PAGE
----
The government has finally charged Bradley Manning, the Wikileaks leaker. He is charged with two counts of violating the UCMJ, one related to loading onto his own unsecure computer a set of information and adding unauthorized software to a military network computer, and the other related to accessing and passing information onto someone not entitled to have it.
I find the charge sheet particularly interesting for two reasons. What the government says that Manning did with the material he accessed, and an apparent discrepancy between the government’s depiction of the timing and Wired’s depiction of it.
What the government knows about what Manning did with the information
First, it describes the information he accessed differently as follows:
- The video of the July 12, 2007 Apache killing of Reuters journalists (obtained via unauthorized access, loaded onto his unsecured computer, transmitted to someone unauthorized to receive it)
- The Rejkjavik State Department cable leaked by WikiLeaks (obtained via unauthorized access, transmitted to someone unauthorized to receive it)
- 50 State Department cables (loaded onto his unsecured computer, transmitted to someone unauthorized to receive them)
- 150,000 State Department cables (obtained information from them via unauthorized access)
- A classified Microsoft Powerpoint presentation (obtained via unauthorized access, loaded onto his computer)
Now, these details are interesting for more than the way they add up to what might be a 52-year sentence if convicted of all of them. They may reflect what the government knows about Manning’s activities. . . .
Note, first of all, the absence of any reference to the Gharani video, which Wikileaks also claims to have but has not yet released, and which Manning claimed to have passed onto Wikileaks. That may suggest that the government doesn’t have evidence tying Manning to the leak of that video (as opposed to the Iraqi one). It may suggest someone entirely different leaked it to Wikileaks. Or it may simply suggest the video wasn’t successfully leaked (which I raise because of the possibility that the government may have managed to sabotage an attempted leak).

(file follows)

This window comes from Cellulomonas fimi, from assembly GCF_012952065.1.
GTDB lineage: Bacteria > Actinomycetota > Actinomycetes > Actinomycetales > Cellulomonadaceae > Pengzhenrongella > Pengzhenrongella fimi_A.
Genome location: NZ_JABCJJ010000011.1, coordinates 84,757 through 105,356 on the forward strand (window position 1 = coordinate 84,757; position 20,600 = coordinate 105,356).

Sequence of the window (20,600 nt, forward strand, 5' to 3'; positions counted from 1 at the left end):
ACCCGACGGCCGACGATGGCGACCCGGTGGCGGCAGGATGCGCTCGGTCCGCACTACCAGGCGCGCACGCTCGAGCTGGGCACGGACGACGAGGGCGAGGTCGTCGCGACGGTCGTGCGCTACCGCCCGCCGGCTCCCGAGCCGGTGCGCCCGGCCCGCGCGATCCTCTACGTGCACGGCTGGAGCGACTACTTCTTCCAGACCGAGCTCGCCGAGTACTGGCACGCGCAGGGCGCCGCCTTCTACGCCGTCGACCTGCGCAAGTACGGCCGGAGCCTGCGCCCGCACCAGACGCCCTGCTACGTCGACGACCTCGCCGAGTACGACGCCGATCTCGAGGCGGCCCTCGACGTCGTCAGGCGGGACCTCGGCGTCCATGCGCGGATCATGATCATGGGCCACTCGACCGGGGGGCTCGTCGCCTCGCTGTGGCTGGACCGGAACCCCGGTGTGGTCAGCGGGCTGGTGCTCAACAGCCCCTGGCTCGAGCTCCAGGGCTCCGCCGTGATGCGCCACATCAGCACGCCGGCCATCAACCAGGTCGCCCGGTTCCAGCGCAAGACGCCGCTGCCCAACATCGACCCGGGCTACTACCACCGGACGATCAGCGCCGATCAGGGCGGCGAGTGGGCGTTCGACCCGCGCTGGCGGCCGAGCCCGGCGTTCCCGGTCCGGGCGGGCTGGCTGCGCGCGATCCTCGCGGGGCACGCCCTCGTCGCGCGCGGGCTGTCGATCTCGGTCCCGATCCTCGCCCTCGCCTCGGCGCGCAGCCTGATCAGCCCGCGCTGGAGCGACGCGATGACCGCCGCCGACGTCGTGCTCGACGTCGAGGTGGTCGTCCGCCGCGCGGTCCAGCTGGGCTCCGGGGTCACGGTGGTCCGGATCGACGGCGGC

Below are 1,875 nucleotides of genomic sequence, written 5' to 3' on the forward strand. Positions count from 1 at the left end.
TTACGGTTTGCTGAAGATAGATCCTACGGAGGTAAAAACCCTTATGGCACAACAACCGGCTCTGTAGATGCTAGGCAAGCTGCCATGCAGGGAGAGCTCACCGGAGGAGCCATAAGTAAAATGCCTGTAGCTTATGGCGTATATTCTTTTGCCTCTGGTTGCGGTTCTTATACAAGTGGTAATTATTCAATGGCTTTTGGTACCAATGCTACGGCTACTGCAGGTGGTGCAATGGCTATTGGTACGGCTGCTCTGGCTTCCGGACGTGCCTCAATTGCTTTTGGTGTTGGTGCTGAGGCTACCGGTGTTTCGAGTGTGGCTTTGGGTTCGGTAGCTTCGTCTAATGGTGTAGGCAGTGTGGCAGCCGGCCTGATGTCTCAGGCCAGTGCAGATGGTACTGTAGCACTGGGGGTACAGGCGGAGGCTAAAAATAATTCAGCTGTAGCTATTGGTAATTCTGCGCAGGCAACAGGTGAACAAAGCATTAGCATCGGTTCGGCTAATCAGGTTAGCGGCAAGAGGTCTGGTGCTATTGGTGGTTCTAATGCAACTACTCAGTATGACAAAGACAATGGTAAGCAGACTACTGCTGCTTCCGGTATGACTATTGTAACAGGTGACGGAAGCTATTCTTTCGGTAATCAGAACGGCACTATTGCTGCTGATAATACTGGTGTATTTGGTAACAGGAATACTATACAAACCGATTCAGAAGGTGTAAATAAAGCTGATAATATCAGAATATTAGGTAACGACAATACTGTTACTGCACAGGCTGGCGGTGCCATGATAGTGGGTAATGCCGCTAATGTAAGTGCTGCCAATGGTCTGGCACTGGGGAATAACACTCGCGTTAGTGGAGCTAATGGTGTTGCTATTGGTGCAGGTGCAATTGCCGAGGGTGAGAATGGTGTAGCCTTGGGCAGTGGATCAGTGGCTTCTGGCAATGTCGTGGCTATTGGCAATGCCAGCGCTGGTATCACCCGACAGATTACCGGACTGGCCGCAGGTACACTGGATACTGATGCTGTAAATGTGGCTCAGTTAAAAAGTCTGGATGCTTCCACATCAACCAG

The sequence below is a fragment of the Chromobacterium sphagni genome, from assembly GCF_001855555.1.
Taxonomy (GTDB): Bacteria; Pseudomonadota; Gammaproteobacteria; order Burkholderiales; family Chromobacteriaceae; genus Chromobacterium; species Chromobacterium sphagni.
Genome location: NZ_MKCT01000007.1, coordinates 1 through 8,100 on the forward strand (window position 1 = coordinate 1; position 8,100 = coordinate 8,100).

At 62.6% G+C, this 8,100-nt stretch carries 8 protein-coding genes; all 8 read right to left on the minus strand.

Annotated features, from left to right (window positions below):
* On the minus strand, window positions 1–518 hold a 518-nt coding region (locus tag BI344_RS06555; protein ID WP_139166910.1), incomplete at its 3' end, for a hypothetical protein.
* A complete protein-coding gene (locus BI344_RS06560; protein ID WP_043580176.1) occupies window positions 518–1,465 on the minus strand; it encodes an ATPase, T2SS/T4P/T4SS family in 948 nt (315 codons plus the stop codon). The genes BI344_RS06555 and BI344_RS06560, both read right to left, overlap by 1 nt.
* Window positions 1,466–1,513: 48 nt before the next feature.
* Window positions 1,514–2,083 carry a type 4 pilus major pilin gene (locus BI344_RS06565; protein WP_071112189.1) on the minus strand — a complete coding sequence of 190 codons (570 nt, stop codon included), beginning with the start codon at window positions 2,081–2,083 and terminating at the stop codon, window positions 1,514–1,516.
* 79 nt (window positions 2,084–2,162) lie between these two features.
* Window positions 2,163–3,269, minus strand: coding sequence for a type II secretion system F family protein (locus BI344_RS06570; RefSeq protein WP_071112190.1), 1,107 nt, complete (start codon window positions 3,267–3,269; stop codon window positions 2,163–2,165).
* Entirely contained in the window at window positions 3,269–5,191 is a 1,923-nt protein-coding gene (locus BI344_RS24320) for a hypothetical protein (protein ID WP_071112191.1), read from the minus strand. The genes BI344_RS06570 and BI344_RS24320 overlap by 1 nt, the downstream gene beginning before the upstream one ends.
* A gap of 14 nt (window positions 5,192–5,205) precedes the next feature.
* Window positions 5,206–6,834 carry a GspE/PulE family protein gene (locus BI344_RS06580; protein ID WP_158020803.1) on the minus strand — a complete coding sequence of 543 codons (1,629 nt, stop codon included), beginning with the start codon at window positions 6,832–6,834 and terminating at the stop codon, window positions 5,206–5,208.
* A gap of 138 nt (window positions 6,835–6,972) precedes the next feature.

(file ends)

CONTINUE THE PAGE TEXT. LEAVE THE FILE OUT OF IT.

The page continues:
Next, note how the charge sheet treats the diplomatic cables differently. The charge sheet traces the Rekjkjavik cable via Manning’s alleged unauthorized access, loaded onto his computer, and transmitted to someone unauthorized to receive it. It alleges 50 State Department cables (which may or may not include the Rejkjavik one) were loaded onto Manning’s computer and transmitted to someone unauthorized to receive them.That means the government has some kind of proof that 50 cables were transmitted. That’s particularly curious given that, on May 22, Manning told Adrian Lamo that he would have to ask Julian Assange to learn if he had leaked anything beyond the Rejkjavik cable.
(1:44:11 PM) Manning: you missed a lot…
(1:45:00 PM) Lamo: what kind of scandal?
(1:45:16 PM) Manning: hundreds of them
(1:45:40 PM) Lamo: like what? I’m genuinely curious about details.
(1:46:01 PM) Manning: i dont know… theres so many… i dont have the original material anymore
(1:46:18 PM) Manning: uhmm… the Holy See and its position on the Vatican sex scandals
(1:46:26 PM) Lamo: play it by ear
(1:46:29 PM) Manning: the broiling one in Germany
(1:47:36 PM) Manning: im sorry, there’s so many… its impossible for any one human to read all quarter-million… and not feel overwhelmed… and possibly desensitized
(1:48:20 PM) Manning: the scope is so broad… and yet the depth so rich
(1:48:50 PM) Lamo: give me some bona fides … yanno? any specifics.
(1:49:40 PM) Manning: this one was a test: Classified cable from US Embassy Reykjavik on Icesave dated 13 Jan 2010
(1:50:30 PM) Manning: the result of that one was that the icelandic ambassador to the US was recalled, and fired
(1:51:02 PM) Manning: thats just one cable…
(1:51:14 PM) Lamo: Anything unreleased?